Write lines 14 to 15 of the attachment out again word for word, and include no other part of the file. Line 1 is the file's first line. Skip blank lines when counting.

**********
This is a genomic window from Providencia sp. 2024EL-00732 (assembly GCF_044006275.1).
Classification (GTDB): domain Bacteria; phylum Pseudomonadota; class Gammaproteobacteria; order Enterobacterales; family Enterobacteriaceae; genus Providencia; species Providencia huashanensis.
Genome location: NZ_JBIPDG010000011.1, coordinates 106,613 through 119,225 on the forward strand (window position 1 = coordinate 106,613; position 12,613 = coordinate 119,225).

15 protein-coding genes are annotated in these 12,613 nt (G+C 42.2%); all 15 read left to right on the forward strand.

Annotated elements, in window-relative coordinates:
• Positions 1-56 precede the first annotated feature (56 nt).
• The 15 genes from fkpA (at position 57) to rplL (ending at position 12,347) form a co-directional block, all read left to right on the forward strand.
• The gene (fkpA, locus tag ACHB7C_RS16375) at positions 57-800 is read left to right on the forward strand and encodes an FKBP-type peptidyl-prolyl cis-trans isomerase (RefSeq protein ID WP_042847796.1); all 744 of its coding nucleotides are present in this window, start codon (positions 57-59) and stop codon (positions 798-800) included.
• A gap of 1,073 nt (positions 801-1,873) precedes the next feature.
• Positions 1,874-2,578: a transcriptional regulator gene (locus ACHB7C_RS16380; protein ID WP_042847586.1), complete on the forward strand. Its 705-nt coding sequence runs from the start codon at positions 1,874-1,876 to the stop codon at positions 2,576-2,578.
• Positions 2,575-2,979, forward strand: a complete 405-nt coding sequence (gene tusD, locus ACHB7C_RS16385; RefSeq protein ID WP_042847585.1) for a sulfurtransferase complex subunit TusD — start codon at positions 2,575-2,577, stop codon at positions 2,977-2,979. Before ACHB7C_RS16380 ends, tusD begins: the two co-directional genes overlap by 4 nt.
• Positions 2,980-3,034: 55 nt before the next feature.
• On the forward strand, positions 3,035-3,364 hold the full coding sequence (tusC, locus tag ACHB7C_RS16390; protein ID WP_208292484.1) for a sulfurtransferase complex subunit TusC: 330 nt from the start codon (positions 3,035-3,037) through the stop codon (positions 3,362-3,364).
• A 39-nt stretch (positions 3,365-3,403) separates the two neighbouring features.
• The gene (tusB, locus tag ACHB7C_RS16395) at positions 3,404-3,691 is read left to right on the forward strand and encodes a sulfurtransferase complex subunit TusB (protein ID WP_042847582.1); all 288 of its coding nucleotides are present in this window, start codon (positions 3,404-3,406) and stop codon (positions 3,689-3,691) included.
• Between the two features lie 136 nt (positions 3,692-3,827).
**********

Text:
• A 39-nt stretch (positions 3,365-3,403) separates the two neighbouring features.
• The gene (tusB, locus tag ACHB7C_RS16395) at positions 3,404-3,691 is read left to right on the forward strand and encodes a sulfurtransferase complex subunit TusB (protein ID WP_042847582.1); all 288 of its coding nucleotides are present in this window, start codon (positions 3,404-3,406) and stop codon (positions 3,689-3,691) included.